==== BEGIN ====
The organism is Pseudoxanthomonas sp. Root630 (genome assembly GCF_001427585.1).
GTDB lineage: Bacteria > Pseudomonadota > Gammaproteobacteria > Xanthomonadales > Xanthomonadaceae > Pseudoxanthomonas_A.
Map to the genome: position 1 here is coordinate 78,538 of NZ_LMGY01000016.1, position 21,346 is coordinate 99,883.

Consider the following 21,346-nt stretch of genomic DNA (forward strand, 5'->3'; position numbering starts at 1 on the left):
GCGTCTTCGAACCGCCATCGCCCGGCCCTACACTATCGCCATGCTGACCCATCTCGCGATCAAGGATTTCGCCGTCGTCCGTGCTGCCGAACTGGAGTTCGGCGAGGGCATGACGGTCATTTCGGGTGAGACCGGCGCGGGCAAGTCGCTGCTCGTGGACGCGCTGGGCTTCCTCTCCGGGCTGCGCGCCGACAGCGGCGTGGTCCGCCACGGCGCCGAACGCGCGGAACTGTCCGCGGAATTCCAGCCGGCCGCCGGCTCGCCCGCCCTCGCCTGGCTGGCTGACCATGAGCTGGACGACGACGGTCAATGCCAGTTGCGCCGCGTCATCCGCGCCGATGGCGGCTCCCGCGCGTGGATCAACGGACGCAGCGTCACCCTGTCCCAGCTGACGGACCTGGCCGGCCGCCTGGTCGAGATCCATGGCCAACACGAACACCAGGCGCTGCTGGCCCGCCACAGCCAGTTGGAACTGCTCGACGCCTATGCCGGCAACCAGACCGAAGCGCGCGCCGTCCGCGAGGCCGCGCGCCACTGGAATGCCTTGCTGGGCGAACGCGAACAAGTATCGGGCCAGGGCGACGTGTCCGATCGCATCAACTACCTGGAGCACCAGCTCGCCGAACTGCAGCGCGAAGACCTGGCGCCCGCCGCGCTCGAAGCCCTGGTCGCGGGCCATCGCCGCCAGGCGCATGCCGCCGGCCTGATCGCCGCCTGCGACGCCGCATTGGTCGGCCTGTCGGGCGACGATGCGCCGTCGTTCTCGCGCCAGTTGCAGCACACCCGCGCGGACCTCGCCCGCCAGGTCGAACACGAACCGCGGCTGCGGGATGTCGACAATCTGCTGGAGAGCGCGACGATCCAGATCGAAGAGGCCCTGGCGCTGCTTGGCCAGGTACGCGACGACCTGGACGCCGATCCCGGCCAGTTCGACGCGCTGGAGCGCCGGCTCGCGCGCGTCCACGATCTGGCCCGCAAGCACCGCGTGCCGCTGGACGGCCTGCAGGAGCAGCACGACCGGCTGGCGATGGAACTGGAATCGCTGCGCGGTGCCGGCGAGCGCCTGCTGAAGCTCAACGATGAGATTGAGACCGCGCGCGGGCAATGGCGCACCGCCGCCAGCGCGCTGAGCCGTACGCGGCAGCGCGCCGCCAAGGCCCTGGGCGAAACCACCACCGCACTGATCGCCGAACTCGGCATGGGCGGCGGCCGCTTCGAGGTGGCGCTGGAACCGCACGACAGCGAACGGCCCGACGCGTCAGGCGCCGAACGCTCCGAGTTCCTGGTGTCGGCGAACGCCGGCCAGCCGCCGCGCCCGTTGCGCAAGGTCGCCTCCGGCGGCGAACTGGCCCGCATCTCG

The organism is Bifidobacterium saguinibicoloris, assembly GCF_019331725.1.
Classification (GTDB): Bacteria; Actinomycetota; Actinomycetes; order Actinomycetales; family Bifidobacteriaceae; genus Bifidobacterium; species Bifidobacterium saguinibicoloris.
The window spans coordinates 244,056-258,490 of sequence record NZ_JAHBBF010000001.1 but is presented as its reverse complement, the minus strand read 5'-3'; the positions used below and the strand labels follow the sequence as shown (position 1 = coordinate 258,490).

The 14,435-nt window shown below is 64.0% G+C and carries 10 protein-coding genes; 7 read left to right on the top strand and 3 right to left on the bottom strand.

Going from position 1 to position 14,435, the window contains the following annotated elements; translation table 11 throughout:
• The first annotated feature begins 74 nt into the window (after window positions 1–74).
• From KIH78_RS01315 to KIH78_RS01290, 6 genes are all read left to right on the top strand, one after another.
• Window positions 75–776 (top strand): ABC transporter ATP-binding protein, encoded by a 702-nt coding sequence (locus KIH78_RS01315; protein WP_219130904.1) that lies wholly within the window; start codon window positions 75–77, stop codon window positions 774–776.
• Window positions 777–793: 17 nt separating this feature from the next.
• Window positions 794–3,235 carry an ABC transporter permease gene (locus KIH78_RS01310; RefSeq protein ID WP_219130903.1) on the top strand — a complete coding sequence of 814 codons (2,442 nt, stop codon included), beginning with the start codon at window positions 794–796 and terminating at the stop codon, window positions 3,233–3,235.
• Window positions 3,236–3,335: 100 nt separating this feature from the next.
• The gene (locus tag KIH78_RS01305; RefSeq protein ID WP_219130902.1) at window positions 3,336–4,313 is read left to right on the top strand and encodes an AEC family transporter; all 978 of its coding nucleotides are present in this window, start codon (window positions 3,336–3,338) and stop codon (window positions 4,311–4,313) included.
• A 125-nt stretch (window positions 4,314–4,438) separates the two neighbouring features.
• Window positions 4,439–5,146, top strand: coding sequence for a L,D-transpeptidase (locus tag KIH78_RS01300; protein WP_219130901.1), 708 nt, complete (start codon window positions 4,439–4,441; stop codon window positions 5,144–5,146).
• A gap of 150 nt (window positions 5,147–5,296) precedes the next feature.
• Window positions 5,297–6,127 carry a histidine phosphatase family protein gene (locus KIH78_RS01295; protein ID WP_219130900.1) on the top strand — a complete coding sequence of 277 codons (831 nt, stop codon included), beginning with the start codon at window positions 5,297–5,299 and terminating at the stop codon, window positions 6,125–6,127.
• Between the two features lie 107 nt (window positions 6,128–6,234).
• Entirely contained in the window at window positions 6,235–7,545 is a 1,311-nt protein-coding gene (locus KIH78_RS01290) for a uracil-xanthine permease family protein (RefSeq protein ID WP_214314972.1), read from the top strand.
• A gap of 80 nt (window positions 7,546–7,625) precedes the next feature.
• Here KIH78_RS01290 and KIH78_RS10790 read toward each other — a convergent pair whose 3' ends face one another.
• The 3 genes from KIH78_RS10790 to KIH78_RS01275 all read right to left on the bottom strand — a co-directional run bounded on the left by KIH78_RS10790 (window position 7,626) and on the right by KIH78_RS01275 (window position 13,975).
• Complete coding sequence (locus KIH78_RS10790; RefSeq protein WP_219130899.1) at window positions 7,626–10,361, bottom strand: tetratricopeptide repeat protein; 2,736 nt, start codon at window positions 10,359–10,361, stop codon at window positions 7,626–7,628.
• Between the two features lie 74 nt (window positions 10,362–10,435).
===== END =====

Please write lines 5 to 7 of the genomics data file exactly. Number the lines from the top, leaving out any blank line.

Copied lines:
GCGTCTTCGAACCGCCATCGCCCGGCCCTACACTATCGCCATGCTGACCCATCTCGCGATCAAGGATTTCGCCGTCGTCCGTGCTGCCGAACTGGAGTTCGGCGAGGGCATGACGGTCATTTCGGGTGAGACCGGCGCGGGCAAGTCGCTGCTCGTGGACGCGCTGGGCTTCCTCTCCGGGCTGCGCGCCGACAGCGGCGTGGTCCGCCACGGCGCCGAACGCGCGGAACTGTCCGCGGAATTCCAGCCGGCCGCCGGCTCGCCCGCCCTCGCCTGGCTGGCTGACCATGAGCTGGACGACGACGGTCAATGCCAGTTGCGCCGCGTCATCCGCGCCGATGGCGGCTCCCGCGCGTGGATCAACGGACGCAGCGTCACCCTGTCCCAGCTGACGGACCTGGCCGGCCGCCTGGTCGAGATCCATGGCCAACACGAACACCAGGCGCTGCTGGCCCGCCACAGCCAGTTGGAACTGCTCGACGCCTATGCCGGCAACCAGACCGAAGCGCGCGCCGTCCGCGAGGCCGCGCGCCACTGGAATGCCTTGCTGGGCGAACGCGAACAAGTATCGGGCCAGGGCGACGTGTCCGATCGCATCAACTACCTGGAGCACCAGCTCGCCGAACTGCAGCGCGAAGACCTGGCGCCCGCCGCGCTCGAAGCCCTGGTCGCGGGCCATCGCCGCCAGGCGCATGCCGCCGGCCTGATCGCCGCCTGCGACGCCGCATTGGTCGGCCTGTCGGGCGACGATGCGCCGTCGTTCTCGCGCCAGTTGCAGCACACCCGCGCGGACCTCGCCCGCCAGGTCGAACACGAACCGCGGCTGCGGGATGTCGACAATCTGCTGGAGAGCGCGACGATCCAGATCGAAGAGGCCCTGGCGCTGCTTGGCCAGGTACGCGACGACCTGGACGCCGATCCCGGCCAGTTCGACGCGCTGGAGCGCCGGCTCGCGCGCGTCCACGATCTGGCCCGCAAGCACCGCGTGCCGCTGGACGGCCTGCAGGAGCAGCACGACCGGCTGGCGATGGAACTGGAATCGCTGCGCGGTGCCGGCGAGCGCCTGCTGAAGCTCAACGATGAGATTGAGACCGCGCGCGGGCAATGGCGCACCGCCGCCAGCGCGCTGAGCCGTACGCGGCAGCGCGCCGCCAAGGCCCTGGGCGAAACCACCACCGCACTGATCGCCGAACTCGGCATGGGCGGCGGCCGCTTCGAGGTGGCGCTGGAACCGCACGACAGCGAACGGCCCGACGCGTCAGGCGCCGAACGCTCCGAGTTCCTGGTGTCGGCGAACGCCGGCCAGCCGCCGCGCCCGTTGCGCAAGGTCGCCTCCGGCGGCGAACTGGCCCGCATCTCG

The organism is Bifidobacterium saguinibicoloris, assembly GCF_019331725.1.
Classification (GTDB): Bacteria; Actinomycetota; Actinomycetes; order Actinomycetales; family Bifidobacteriaceae; genus Bifidobacterium; species Bifidobacterium saguinibicoloris.